These days, it’s thankfully becoming more common than ever for idols to open up about their mental health struggles. However, established stars aren’t the only ones with difficulties. Trainees also struggle with depression, anxiety, unhappiness, and more—and sometimes even therapy doesn’t seem to be the answer. In a recent video, long-time K-Pop trainee Gina Maeng explained why trainees can actually be resistant to talk to therapists to begin with.
Over a period of 12 years, Gina Maeng trained under JYP Entertainment, multiple Kakao Entertainment divisions, and more. While she sadly never ended up debuting despite her talent, she did learn a lot about the K-Pop industry during her time as a trainee. Now a travel writer, K-Pop lyricist, and YouTube creator over at Gina Everywhere, Gina explained the difficulties trainees face when it comes to opening up to a therapist.
Sadly, Gina shared that when she was a trainee, there weren’t any systems in place to take care of the mental health of trainees. Instead, “it was all just about training and making trainees into good singers and good dances.” Now, however, Gina says things have changed.
Gina went on to reveal that a lot of companies are not trying to take care of their trainees’ mental health. Earlier this year, another former trainee—YouTuber Grazy Grace—also explained that the South Korean government’s new standardized contract for all K-Pop trainees mandates that companies have a duty to “help with treatment” for any trainee who develops depression. However, even in spite of this, trainees are still suffering.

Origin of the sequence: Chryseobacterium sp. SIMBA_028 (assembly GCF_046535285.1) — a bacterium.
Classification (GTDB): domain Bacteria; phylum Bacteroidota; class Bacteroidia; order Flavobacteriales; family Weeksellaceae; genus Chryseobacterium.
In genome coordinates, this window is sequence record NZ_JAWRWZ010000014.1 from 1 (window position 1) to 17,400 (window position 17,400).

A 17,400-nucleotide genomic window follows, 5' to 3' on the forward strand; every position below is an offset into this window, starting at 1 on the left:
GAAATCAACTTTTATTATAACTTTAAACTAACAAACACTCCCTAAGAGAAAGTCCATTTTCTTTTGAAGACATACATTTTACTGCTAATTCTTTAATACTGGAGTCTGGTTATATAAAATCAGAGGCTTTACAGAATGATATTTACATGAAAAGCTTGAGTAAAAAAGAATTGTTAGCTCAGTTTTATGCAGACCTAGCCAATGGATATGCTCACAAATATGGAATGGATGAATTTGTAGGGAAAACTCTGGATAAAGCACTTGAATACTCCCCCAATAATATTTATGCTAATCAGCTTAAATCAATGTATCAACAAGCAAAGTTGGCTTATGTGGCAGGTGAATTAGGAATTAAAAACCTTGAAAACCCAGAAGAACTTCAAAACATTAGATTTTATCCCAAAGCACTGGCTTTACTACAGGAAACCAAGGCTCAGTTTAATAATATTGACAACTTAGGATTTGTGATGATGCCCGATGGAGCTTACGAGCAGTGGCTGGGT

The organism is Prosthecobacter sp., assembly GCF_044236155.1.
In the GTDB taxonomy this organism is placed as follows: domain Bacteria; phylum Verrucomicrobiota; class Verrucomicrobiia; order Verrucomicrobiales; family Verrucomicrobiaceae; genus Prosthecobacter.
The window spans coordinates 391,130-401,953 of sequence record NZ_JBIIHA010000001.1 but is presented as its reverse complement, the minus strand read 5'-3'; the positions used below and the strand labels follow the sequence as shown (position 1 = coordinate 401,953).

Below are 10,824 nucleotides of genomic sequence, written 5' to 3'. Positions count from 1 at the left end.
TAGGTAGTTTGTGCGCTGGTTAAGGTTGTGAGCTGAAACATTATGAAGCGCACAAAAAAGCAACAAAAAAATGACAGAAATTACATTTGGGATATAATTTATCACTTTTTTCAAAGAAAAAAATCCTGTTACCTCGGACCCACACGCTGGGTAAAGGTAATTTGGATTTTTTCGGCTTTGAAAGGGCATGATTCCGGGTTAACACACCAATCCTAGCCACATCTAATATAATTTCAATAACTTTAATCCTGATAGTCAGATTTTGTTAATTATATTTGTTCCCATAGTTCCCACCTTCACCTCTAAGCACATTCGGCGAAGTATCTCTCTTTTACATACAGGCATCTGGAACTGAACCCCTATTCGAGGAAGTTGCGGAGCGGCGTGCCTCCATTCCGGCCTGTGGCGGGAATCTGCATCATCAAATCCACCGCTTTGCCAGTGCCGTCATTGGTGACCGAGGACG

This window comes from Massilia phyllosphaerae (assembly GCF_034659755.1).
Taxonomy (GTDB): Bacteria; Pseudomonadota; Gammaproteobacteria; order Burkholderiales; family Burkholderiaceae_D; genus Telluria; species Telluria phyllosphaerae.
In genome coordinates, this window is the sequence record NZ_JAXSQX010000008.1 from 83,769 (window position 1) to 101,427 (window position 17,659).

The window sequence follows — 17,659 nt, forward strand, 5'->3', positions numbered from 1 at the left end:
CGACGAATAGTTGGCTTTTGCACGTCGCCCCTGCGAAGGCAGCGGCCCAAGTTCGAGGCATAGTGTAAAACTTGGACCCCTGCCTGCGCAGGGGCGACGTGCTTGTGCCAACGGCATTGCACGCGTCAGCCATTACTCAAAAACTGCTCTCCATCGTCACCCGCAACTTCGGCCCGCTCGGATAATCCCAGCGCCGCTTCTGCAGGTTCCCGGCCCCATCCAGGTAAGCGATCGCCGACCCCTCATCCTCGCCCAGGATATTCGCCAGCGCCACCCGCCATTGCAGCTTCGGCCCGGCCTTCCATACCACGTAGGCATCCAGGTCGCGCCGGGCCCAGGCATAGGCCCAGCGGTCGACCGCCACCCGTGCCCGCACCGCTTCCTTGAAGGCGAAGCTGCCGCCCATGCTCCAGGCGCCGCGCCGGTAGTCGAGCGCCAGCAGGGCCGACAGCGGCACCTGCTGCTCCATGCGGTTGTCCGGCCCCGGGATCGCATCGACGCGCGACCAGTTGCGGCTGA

Although Gina (who remains a trusted confidante for those still in the industry) says that many companies now provide in-house or outsourced therapists, the problem is that trainees are reluctant to talk to them. While this may sound surprising, there’s actually an understandable reason behind their hesitation.
If you’re training and your company says ‘Okay, this is the in-house or outsourced therapist who will come and talk to you once a month and everything is privileged, you don’t need to worry’… do you think the trainees will actually fully open up and talk about all these issues?
The issue, says the former trainee, is fear of being able to debut. No matter how trustworthy the company therapist appears, Gina says most trainees will still be scared to reveal all the stresses of training just in case the therapist breaks patient confidentiality. If a therapist even lets slip to the company heads that a trainee is experiencing troubles, that trainee may no longer come across as a “healthy, ready trainee who can debut at this moment.”
So, sadly, many trainees are still missing out on mental health support despite the changing industry. That said, Gina proposes a solution that would work for everyone involved: “I think it’s better if the companies, instead of having a company therapist, would help trainees and artists to find their own [therapist].” Unfortunately, Gina also says she doesn’t think most recording companies can afford the time and effort to do so.